In the wake of the New Year’s Eve mass sexual assaults in Cologne, it would be madness to ignore the persistent trend in the Muslim world of physical violence toward women.
Europe has a big problem on its hands. On Sunday, Germany’s justice minister said a series of attacks across the country on New Year’s Eve appear to have been pre-planned. In downtown Cologne, about a thousand men of Arab and North African descent entered a square full of celebrators and proceeded to surround women, robbing and in many cases sexually assaulting them.
Police describe a horrifying scene of women running terrified and attackers aggressively pushing back police. So far, 170 women have come forward with complaints, three-fourths of which involve sexual assaults. Similar attacks from that night have been reported in Hamburg, Stuttgart, Frankfurt, and Düsseldorf.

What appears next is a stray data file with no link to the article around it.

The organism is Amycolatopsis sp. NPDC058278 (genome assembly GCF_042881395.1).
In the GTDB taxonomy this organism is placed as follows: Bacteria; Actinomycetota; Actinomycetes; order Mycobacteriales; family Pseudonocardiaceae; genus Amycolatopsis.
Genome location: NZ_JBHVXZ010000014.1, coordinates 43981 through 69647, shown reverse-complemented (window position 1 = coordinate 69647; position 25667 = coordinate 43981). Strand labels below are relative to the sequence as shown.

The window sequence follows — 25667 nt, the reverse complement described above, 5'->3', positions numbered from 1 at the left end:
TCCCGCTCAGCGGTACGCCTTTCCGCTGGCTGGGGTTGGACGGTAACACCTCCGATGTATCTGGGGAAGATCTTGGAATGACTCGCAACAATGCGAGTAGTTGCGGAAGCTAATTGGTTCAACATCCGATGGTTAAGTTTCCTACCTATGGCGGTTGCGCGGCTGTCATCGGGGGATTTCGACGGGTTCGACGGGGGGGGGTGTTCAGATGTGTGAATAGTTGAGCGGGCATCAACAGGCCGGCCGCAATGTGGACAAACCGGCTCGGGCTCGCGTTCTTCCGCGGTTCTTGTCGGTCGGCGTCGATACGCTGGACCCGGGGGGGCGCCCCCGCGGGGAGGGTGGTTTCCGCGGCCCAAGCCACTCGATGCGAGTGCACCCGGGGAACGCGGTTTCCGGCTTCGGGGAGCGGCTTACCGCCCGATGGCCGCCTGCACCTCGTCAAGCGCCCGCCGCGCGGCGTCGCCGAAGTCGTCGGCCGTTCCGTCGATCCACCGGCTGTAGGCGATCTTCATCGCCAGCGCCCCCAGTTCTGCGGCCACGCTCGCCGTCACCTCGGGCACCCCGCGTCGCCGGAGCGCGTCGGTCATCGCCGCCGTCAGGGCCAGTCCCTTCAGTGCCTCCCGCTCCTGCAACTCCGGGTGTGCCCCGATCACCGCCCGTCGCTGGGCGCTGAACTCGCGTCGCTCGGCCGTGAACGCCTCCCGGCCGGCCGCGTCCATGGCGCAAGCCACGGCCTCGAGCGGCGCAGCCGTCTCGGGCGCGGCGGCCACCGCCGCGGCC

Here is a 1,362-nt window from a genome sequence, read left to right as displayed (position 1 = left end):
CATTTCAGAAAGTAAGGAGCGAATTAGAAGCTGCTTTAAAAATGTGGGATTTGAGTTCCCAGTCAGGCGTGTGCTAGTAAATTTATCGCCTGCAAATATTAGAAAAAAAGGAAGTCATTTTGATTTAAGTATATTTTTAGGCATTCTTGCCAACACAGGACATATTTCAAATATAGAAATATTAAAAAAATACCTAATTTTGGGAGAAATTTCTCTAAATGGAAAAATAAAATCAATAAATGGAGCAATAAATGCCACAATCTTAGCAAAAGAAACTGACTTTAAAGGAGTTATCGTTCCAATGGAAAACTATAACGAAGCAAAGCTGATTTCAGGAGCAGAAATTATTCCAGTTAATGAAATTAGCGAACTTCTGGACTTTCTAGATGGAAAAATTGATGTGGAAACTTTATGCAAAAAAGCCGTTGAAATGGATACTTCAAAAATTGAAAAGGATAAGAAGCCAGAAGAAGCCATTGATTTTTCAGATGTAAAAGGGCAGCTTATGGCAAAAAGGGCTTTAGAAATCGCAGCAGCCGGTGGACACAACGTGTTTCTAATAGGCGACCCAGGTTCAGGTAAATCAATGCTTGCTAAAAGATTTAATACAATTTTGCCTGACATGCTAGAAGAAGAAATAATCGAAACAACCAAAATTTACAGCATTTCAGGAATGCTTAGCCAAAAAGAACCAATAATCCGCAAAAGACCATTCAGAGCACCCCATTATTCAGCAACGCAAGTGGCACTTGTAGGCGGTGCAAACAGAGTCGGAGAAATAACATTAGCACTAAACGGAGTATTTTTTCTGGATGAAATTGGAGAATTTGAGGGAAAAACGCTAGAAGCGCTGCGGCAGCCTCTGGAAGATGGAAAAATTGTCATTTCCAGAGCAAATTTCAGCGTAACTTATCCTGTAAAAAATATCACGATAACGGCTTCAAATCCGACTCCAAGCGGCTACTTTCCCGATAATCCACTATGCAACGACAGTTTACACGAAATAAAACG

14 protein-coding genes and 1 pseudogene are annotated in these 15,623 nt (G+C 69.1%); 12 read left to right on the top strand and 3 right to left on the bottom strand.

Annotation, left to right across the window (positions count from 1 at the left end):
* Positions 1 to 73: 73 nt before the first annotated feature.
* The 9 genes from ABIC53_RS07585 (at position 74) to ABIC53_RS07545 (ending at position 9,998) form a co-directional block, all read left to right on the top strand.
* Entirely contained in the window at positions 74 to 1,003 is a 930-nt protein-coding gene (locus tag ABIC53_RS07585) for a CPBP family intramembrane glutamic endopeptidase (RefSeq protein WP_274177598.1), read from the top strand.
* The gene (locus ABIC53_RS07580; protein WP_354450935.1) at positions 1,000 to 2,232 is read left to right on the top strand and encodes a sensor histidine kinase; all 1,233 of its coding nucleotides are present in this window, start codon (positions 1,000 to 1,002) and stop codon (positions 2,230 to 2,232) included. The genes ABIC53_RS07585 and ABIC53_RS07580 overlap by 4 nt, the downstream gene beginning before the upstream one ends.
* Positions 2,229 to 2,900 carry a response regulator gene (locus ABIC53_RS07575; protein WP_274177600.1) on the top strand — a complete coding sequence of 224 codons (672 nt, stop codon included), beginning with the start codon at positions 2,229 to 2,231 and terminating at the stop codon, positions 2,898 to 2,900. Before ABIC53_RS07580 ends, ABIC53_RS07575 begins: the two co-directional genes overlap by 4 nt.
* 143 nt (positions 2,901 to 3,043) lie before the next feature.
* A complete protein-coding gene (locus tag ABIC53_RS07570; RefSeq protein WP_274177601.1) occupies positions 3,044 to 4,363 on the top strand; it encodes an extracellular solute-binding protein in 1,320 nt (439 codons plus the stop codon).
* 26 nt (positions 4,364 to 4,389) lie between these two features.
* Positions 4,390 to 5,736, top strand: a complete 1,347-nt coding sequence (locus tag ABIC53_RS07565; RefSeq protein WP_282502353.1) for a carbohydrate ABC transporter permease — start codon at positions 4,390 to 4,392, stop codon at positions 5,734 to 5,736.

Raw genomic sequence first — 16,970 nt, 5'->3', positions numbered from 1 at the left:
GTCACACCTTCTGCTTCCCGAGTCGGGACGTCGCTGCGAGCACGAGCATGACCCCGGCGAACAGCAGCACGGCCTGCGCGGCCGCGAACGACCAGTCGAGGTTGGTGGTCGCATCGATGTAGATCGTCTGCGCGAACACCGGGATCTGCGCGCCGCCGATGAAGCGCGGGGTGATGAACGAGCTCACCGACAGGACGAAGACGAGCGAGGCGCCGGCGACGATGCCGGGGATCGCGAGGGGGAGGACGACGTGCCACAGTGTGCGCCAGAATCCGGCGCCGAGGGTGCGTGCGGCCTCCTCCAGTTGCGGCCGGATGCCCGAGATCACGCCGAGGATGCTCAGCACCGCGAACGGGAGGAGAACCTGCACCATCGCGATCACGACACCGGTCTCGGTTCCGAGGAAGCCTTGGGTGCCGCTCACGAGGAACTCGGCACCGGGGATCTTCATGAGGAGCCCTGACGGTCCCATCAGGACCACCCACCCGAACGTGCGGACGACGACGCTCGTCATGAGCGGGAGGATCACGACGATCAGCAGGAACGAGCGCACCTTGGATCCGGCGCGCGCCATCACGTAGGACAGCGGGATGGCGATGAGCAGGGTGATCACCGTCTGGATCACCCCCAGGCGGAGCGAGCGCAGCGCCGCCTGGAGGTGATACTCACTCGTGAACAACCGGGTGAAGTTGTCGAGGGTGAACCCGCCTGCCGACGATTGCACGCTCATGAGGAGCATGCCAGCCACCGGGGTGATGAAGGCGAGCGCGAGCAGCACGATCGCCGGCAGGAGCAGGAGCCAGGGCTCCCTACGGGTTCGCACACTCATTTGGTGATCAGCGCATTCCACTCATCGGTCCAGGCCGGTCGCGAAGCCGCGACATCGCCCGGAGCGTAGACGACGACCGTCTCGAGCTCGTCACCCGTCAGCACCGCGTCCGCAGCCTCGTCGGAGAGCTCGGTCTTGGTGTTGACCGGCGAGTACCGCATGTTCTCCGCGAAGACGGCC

It now appears that officials tried to cover up the attacks lest they stoke anti-immigrant sentiment. On Friday, Cologne’s police chief was fired because of his poor handling of the attacks in the first few days of the new year. Rather than face the reality that they have a problem with their Muslim population, city officials tried to sweep it under the rug.
Hiding Sexual Assault In the Name of Tolerance
How they thought they could conceal an attack of this scale and nature is difficult to say. Then again, they’re just following a rising European trend. Consider the Rotherham rape scandal last year in Britain, which revealed that police and social workers had for years been hiding what amounted to 1,400 gang rapes of young women and girls by men of Pakistani descent. Social workers and others claimed they were afraid to come forward for fear some would accuse them of racism and “Islamaphobia.”
Something similar is happening in Cologne. Mayor Henriette Reker was quick to come out and claim “there are no indications that this involved people who have sought shelter in Cologne as refugees.” On Friday, news broke that 18 of 31 identified suspects were confirmed asylum-seekers. German’s leaders rushed to insist this couldn’t possibly have anything to do with the recent migrant crisis, before knowing the facts.